“Jazz is like a key, when you use this key to open the door, you also see on the other side of the door reggae and hip-hop, flamenco and a lot of different kinds of things. It’s the key to a lot of different and interesting music and I hope for the future, more and more young people can have the chance to get in touch with good music. Music is really the language of the world.” 


Shanghai’s Jazz History: Who’s Who


Li Jinhui

The father of Shanghai’s initial homegrown popular music movement, Li Jinhui was the first to mix the jazz standards being played by Western musicians in Shanghai with traditional Chinese folk music, with a traditionally Chinese (read: high pitched and somewhat nasal) singing style. Though his original intention was to spread a standardized form of the Mandarin language throughout China by teaching these simple songs to children, the tunes caught the public’s imagination and soon became ubiquitous.

Li’s brand of music was known as “yellow music” because many believed it to be pornographic and salacious, but before long, it was not only the sound emanating from risqué dancehalls, but was also the soundtrack to Shanghai’s burgeoning film scene.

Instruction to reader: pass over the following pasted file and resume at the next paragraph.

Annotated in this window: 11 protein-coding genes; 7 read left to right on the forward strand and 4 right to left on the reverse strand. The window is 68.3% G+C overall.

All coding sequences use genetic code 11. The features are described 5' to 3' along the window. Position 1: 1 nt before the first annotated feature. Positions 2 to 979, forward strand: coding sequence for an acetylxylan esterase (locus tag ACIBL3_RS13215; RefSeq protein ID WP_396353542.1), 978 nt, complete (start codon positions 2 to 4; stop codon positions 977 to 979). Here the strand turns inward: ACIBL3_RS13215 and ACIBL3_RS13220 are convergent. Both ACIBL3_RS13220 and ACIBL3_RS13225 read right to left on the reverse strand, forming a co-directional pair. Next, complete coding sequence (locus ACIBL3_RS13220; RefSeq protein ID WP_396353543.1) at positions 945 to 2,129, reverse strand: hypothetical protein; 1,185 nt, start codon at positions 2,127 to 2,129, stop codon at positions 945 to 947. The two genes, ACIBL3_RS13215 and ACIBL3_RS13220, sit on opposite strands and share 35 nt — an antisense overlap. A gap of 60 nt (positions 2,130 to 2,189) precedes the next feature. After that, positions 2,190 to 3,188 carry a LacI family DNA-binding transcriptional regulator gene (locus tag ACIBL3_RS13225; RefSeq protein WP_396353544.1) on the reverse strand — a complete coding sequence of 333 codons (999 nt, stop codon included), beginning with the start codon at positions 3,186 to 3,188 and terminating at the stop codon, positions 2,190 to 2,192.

As a young man, Li was known as a nationalist and patriot, but his success put him offside with both serious Nationalists and Communists. He was eventually persecuted to death during the Cultural Revolution in 1967. 


Zhou Xuan

Zhou Xuan was the most famous singer of Shanghai’s jazz era and was known as “Golden Voice”. An orphan, Zhou was passed from home to home until Li Junhui adopted her and made her the star of his (soon- to-be infamous) singing troupe at the age of 13.